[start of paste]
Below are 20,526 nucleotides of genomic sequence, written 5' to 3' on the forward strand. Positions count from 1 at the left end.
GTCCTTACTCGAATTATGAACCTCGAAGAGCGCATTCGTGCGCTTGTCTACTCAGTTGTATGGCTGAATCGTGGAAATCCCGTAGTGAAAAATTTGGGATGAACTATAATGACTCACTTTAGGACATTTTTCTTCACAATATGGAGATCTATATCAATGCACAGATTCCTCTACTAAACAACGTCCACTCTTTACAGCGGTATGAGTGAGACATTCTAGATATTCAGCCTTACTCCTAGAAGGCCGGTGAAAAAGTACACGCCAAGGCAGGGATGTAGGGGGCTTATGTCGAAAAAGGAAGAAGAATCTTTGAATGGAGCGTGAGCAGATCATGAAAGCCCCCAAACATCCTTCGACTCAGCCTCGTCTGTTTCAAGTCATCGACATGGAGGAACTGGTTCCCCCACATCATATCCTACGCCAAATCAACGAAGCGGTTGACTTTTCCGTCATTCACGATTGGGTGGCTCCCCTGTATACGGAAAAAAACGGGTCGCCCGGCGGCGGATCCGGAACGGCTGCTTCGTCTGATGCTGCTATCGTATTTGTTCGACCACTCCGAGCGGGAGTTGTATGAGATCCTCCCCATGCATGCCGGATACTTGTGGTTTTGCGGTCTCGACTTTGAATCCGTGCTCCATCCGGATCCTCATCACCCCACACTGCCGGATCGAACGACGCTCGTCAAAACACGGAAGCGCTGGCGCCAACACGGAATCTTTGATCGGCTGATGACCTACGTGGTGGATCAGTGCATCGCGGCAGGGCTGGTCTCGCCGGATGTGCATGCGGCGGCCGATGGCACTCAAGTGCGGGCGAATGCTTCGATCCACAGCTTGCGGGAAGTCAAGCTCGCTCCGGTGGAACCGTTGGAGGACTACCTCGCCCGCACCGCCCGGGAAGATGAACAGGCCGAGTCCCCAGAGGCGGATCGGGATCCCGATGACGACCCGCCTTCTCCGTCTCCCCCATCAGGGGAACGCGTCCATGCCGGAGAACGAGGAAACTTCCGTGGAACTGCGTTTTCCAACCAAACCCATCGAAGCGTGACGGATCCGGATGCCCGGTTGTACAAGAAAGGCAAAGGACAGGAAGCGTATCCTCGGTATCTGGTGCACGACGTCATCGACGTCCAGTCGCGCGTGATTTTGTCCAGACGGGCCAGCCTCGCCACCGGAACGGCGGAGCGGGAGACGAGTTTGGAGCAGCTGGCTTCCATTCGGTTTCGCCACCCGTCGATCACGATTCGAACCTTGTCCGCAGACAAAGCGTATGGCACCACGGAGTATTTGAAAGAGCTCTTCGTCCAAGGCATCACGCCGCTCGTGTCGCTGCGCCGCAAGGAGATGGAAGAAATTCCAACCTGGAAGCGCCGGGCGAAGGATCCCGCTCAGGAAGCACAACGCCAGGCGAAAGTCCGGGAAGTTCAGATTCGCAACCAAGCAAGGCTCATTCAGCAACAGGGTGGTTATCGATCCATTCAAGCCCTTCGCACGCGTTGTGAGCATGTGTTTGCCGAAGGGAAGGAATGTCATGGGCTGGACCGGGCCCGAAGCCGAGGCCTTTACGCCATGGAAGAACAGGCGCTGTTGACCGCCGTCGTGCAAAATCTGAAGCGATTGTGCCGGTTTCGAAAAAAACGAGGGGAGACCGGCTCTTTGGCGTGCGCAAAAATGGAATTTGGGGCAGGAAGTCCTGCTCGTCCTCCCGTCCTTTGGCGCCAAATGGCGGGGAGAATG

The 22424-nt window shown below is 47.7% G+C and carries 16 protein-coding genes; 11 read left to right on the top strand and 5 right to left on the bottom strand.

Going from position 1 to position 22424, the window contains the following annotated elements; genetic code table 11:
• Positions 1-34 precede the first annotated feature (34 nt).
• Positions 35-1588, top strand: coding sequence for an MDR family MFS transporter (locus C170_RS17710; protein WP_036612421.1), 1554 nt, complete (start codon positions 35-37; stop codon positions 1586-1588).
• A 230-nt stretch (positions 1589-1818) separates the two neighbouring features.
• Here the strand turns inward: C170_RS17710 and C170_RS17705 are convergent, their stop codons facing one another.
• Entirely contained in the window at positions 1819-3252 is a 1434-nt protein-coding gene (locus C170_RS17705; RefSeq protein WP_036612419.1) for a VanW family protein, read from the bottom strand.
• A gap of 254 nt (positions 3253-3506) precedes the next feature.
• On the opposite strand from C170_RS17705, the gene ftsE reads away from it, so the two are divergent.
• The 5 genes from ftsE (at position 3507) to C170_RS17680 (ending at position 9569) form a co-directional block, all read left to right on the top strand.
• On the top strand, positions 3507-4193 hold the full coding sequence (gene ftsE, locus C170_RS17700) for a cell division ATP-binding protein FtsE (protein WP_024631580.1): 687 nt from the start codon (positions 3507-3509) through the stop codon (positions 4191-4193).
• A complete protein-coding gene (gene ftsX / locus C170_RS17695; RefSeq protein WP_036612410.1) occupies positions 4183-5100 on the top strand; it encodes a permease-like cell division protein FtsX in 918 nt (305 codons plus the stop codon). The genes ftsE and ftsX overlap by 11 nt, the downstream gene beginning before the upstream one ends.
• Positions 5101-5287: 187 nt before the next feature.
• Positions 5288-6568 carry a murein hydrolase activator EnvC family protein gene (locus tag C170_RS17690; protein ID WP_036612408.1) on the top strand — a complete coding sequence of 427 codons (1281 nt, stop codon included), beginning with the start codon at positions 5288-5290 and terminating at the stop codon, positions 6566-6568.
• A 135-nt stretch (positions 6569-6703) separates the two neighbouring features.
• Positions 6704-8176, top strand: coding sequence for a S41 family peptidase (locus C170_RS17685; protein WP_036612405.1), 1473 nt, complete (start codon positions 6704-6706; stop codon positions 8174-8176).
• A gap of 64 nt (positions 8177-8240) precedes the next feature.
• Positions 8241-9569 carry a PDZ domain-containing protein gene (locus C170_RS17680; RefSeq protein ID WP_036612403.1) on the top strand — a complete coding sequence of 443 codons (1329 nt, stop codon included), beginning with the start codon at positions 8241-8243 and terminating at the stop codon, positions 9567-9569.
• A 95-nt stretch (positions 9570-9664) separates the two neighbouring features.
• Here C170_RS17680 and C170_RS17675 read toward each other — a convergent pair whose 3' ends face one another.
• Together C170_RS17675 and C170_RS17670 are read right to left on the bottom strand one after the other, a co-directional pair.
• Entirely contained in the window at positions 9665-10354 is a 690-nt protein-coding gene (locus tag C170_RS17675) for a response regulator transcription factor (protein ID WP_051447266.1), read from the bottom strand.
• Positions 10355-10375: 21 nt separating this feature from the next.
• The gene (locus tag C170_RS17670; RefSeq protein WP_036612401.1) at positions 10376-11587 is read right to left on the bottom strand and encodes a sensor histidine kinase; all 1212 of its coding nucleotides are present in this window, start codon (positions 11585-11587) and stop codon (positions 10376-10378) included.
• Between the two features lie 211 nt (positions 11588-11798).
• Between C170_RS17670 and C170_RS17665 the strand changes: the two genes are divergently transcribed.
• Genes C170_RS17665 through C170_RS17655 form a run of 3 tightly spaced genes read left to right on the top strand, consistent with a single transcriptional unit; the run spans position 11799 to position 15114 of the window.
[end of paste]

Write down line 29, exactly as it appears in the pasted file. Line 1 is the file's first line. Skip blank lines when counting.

• Genes C170_RS17665 through C170_RS17655 form a run of 3 tightly spaced genes read left to right on the top strand, consistent with a single transcriptional unit; the run spans position 11799 to position 15114 of the window.